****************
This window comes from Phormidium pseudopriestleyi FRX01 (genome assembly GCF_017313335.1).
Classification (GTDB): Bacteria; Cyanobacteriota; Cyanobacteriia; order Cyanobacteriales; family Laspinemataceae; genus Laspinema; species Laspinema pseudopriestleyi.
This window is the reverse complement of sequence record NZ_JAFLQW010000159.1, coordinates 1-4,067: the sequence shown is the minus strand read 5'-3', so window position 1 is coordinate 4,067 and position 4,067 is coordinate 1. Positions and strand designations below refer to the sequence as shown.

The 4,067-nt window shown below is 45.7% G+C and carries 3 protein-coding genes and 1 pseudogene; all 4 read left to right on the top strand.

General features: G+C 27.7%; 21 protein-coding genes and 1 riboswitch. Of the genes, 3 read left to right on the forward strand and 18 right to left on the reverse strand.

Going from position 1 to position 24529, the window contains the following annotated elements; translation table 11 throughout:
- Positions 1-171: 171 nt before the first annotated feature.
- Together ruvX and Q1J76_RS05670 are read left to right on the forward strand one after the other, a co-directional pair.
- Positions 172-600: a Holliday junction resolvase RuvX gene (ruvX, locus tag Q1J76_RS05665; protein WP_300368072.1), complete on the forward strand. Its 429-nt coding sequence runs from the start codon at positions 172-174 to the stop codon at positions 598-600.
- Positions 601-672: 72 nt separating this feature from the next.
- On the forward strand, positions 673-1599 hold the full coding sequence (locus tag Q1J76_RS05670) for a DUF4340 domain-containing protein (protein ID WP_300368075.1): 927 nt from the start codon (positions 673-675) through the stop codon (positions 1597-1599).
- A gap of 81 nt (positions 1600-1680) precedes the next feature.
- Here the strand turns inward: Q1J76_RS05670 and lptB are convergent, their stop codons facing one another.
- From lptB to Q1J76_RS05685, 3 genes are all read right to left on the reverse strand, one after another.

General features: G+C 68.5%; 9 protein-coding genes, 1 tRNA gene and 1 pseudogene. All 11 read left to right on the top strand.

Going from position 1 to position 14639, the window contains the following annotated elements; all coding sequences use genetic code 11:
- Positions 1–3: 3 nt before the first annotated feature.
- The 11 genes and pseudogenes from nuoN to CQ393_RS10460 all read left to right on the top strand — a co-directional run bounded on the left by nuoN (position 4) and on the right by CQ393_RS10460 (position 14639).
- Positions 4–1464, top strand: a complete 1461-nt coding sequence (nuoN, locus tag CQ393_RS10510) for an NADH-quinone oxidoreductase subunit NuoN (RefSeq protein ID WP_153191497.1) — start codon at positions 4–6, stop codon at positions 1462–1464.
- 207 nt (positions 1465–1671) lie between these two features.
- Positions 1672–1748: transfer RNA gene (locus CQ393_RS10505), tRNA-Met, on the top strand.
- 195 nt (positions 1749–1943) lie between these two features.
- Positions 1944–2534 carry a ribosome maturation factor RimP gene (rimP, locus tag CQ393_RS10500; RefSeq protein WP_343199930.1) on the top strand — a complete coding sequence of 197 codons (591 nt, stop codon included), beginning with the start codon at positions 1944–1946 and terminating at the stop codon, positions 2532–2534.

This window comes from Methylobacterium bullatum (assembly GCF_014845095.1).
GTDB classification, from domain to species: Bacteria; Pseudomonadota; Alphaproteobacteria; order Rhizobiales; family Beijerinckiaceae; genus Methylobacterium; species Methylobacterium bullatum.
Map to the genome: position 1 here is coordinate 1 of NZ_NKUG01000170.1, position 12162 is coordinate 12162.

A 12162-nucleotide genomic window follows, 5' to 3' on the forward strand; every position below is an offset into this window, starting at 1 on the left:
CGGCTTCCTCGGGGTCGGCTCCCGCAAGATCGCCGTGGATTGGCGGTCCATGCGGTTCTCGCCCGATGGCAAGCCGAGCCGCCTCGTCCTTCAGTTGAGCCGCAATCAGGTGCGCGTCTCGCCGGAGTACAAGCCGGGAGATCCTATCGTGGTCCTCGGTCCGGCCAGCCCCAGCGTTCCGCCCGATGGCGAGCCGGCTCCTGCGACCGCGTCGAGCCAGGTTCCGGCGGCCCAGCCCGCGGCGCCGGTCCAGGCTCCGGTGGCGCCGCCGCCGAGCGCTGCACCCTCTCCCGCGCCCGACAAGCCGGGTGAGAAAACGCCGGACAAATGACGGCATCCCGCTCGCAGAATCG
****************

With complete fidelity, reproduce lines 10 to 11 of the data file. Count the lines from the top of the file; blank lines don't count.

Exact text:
- Positions 601-672: 72 nt separating this feature from the next.
- On the forward strand, positions 673-1599 hold the full coding sequence (locus tag Q1J76_RS05670) for a DUF4340 domain-containing protein (protein ID WP_300368075.1): 927 nt from the start codon (positions 673-675) through the stop codon (positions 1597-1599).